The first thing to know is what character-set encoding to use. When I started in eBooks about 10 years ago it was often a pain to get special characters, but about that time an encoding called “UTF-8” became common. This extended character set will enable you to retain the special characters from your word processing file and to add special characters with a simple code. The following is a code sample for the head of the XHTML in your eBook.
<!DOCTYPE html PUBLIC "-//W3C//DTD XHTML 1.0 Transitional//EN" "http://www.w3.org/TR/xhtml1/DTD/xhtml1-strict.dtd">
<meta content="text/html; charset=utf-8" http-equiv="Content-Type" />
Notice that in the code sample we use the inch-mark instead of typographer’s quote.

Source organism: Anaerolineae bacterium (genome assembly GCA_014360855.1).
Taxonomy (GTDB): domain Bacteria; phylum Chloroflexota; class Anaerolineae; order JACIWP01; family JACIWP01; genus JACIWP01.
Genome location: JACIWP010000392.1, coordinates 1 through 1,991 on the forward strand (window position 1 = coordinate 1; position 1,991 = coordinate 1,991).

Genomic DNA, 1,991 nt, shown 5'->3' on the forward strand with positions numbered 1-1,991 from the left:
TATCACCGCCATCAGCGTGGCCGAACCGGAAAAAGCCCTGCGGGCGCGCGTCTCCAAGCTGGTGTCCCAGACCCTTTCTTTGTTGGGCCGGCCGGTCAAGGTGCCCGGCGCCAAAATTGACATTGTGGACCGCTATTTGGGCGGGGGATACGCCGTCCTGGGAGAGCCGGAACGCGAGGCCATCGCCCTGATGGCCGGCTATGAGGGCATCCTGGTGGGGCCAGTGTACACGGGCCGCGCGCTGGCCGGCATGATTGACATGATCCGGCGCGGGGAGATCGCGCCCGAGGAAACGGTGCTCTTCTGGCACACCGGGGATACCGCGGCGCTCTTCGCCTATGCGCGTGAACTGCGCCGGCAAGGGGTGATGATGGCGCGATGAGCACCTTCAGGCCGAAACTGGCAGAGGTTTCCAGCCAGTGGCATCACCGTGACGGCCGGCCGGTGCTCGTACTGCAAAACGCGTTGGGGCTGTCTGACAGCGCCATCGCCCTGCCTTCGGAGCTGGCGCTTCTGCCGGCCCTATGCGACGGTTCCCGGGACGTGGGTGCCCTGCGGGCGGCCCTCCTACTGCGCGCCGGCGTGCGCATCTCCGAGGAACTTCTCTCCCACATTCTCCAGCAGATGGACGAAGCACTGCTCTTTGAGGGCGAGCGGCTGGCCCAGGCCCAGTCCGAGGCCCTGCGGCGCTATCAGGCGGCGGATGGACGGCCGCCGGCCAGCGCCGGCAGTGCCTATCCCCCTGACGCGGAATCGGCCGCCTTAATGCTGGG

Next, you need the right characters in your eBook. If you use the utf-8 charaset, the quotation marks, em-dashes, apostrophes, and other special characters you used in your text file should render correctly. If you find that they are not, you need to use the actual entity from the XHTML entity list. For most characters, there is a pseudo-English name for the entity. For all characters, there is a numeric code that you can use to get the right character. Below is a chart of the most common entities in novel publishing.
|“||“||“||“||left double quotation mark|
|‘||‘||‘||‘||left single quotation mark|
|”||”||”||”||right double quotation mark|
|’||’||’||’||right single quotation mark|
| || ||em space|
| || ||en space|
| || ||no-break space = non-breaking space|
|…||…||…||…||horizontal ellipsis = three dot leader|
If you'd like a more complete explanation of entities and how to use them, Elizabeth Castro’s Character Entity References in HTML 4 and XHTML 1.0 site is the best available.